- the air-conditioner must be cold
Our environment has a measurable impact on body language and the way it is displayed and observed.
If the room is filled with warm and yellow lights, or if the air-conditioner is not working properly, then we notice people starting to yawn, especially after lunch.
Even the seating layout has an impact on participants. With a classroom, theatre-styled seating, people tend to fold their arms more; whereas with cluster seating, participants tend to smile and talk more with one another.
Lesson: For participants, if you feel tired, do excuse yourself politely to go to the washroom to freshen up. Stretching your hands and legs discretely helps too.
Try to resist the urge to look sleepy by yawning, slumping over and sliding your body down. It would not reflect well on yourself, and it certainly is not respectful to the speaker.
10 How do you look?
The condition of your body sends a message to everyone whether you are comfortable with yourself or not. This is body language at its most basic and, as such, often overlooked.
There are many subtle indicators that tell other people about us. Often times, we consciously and subconsciously judge others based on what we see.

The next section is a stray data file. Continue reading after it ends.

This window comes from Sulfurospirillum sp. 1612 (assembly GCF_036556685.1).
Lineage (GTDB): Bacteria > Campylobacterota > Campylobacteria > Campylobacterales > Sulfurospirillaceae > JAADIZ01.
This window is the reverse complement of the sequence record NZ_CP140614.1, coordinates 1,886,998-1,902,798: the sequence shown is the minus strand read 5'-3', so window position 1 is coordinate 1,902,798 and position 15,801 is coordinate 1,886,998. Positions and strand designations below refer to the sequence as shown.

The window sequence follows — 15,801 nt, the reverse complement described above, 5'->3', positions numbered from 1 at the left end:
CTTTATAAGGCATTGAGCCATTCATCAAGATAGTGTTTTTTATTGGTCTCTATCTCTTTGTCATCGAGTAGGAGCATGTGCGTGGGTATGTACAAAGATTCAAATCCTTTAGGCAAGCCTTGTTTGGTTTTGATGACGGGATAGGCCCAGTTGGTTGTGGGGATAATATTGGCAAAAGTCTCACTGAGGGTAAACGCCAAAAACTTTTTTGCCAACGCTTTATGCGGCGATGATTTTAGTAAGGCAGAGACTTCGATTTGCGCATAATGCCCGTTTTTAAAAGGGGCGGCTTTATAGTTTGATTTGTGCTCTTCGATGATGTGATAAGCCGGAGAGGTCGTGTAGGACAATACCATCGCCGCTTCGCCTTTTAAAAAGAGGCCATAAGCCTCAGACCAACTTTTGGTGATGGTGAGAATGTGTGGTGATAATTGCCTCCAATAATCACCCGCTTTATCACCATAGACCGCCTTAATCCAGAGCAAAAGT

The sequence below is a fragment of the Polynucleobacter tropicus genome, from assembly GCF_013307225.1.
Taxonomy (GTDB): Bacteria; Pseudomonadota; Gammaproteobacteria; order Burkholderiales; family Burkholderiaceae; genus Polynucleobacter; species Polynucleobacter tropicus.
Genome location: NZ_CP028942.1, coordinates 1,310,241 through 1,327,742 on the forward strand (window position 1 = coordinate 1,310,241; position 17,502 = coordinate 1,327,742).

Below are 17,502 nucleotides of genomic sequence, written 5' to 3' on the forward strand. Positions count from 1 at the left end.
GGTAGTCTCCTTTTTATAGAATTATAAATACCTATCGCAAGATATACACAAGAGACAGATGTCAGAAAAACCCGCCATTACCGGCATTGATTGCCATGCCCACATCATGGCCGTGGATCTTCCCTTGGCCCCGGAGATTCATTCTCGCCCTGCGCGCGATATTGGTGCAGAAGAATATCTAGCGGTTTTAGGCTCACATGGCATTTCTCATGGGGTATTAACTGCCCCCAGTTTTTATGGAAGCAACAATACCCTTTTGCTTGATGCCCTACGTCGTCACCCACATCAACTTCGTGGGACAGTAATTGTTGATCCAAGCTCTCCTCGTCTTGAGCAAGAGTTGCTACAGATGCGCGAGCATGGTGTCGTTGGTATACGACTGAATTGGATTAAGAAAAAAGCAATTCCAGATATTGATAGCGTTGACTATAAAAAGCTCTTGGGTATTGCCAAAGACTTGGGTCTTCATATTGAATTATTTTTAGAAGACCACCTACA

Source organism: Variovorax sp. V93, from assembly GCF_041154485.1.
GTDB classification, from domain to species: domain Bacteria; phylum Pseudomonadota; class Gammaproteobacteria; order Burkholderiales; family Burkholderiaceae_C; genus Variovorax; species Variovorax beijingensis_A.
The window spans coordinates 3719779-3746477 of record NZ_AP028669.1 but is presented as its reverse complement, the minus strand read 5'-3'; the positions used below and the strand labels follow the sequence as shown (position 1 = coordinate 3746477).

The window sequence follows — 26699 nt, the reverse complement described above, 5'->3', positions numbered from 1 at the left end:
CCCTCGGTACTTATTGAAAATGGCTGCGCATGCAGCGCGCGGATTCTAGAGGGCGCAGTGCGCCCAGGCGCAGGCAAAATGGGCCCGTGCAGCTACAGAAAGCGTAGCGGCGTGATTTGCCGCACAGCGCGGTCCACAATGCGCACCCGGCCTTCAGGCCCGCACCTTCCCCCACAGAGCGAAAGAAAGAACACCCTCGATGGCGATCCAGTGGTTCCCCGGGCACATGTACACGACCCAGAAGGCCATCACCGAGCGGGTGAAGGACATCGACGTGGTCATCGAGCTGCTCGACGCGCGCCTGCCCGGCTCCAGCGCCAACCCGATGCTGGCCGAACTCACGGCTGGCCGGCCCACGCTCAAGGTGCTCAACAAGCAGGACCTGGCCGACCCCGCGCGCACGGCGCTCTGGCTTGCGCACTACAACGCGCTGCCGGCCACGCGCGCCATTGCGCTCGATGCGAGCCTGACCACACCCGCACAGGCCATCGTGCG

If I see an overweight person, for example, I would often assume the person indulges in food, whereas someone with a fit physique probably has self-discipline.
Of course, not all stereotypes are true. We wouldn’t know their entire history until we get to know them on a personal level.
There is also no evidence to say that men with thick eyebrows are untrustworthy or that women with “boy-ish” looking haircuts are unfeminine.
Most importantly, ask yourself this question, are you comfortable in your own skin?
Lesson: Our physical bodies are often testaments to our lifestyles and our health. Ensure that your health is well taken care of first.
When you are in the peak of your health, your radiance and confidence will automatically show even with minimal grooming and make-up.
If you worry about your own body odour, you can always fix it by bringing a deodorant spray.
Your body language not only sends powerful messages to those around you, but it also sends powerful messages to your own brain, which in turn influences your attitude.
This is through a concept called neuro-linguistic programming, a concept that focuses on how the mind and body can influence beliefs and feelings.
Think of it as a form of self-talk. If you say positive things to yourself, you are more likely to start believing those positive things.
The same holds true for your body language and what it says to you. So the next time you feel a little nervous, stand up straight, slow down your pace, breathe, and soon you will find the butterflies in your stomach slowly disappearing.
All the best!
Wendy Lee is president of Mabic (Malaysian Association of Brand & Image Consultants) and a director of BII (Brand Image International Institute). She is a firm believer that with style… there must be substance! Click here for the first instalment of Body Language by Wendy Lee. Contact us at firstname.lastname@example.org.